Auditions are over for Talent Search 2006. Forty-eight singers and 24 dancers have advanced to the competition rounds. Let’s meet some of them:

Brandon Long, 18-year-old from Oak Park, wowed the judges with the soulful ballad, “In Your Hand.” Long has been singing for eight years and belongs to a contemporary gospel group called The Ensemble. He has a “volunteer” vocal coach but will begin paying for lessons as soon as he starts his full-time job.

“I was very nervous at the audition,” Long said. “I’d never sung that song out like that.” It was his best friend who selected the song and gave him some pointers. “I was able to connect with the song and incorporate gestures,” said Long. A natural tenor, Long can sing as high as third soprano. This is fitting, because Long will be soaring with “So High” at Molly Malone’s on April 22.

Alexus Smith, 10-year-old from Forest Park, was also nervous during her audition. “I meant to use my hands and move around, but I didn’t,” she confessed. Nonetheless, her rendition of “Hero” by Mariah Carey won over the judges.

When Smith performs at the Buzz Café, on April 23, she’ll perform a number she already sang at her school’s talent show: “Respect.” She hopes to include some finger-snapping ala Aretha Franklin. Smith’s goal for Talent Search 2006 is quite modest.

“I want to win the competition.”

Siana Ruffin, an eighth-grader from Oak Park, also has lofty goals. She passed the audition with her heartfelt rendition of the “Star-Spangled Banner” and hopes to someday perform the anthem at a Sox or Cubs game”in that order. Why did she pick such a difficult song? “I sing it all the time around the house,” Ruffin said, “And my mom said I sang it well.”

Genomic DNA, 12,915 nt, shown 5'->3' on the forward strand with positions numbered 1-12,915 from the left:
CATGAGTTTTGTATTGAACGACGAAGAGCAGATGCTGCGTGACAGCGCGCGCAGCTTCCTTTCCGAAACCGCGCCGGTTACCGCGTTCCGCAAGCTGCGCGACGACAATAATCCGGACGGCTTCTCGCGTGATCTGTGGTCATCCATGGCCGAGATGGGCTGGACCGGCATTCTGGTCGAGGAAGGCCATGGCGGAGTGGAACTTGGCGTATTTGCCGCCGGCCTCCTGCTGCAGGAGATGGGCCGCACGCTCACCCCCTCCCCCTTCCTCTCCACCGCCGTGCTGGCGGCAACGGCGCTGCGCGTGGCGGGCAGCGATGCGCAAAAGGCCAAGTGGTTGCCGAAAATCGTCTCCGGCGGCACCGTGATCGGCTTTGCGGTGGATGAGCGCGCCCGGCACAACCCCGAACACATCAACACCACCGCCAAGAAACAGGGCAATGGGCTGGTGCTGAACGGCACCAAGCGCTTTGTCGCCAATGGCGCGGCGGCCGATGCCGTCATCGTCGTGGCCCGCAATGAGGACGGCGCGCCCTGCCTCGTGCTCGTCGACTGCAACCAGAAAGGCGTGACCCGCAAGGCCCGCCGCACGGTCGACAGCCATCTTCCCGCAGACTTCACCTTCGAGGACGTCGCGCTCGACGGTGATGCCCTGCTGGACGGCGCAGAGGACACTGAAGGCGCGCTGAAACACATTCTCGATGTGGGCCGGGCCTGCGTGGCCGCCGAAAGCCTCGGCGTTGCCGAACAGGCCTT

Unlike many of the competitors, Ruffin didn’t have any jitters in front of the judges. “I wasn’t nervous at all. I don’t mind singing in public.” In fact, she has already qualified for a competition at the MGM Grand in Las Vegas, which will be held in July 2006. “My goal is to take my singing to the highest peak,” Ruffin said.

Speaking of peaks, Ruffin is a first soprano who loves to run her voice up and down the scale. When she performs at the Pasta Shoppe, on April 30, Ruffin’s voice will caress “I Will Always Love You” by one of her favorite singers, Whitney Houston.

As for the dancers, Olivia Saunders encountered a performer’s worst nightmare when she brought the wrong CD to her audition. The 15-year-old from Oak Park went on with the show anyway and belly-danced to “Rock the Kasbah.”

Saunders first heard about belly-dancing from her mother and has been taking lessons for 2½ years at Grow In Motion studio in Forest Park. Prior to that, she took ballet, tap and tumbling lessons as a young girl. Saunders has also studied hip-hop and modern dance at Hubbard Street.

When she performs at the 19th Century Club on April 28, Saunders is determined to bring the right CD. She’ll be belly-dancing to a song by the Butthole Surfers.

Jacob Cousin, 16-year-old from Oak Park, has never taken a dance lesson. However, he was still able to impress the judges with his hip-hop dancing to “Lose Control.” The self-proclaimed freestyler, “Just wanted to see if he could pass the audition.”

Now that he’s advanced to the competitive rounds, Cousin intends to freestyle to a personal dance mix. Audiences can check out his original moves at the 19th Century Club, on April 29.

John Rice is a columnist/novelist who has seen his family thrive in Forest Park. He has published two books set in the village: The Ghost of Cleopatra and The Doll with the Sad Face.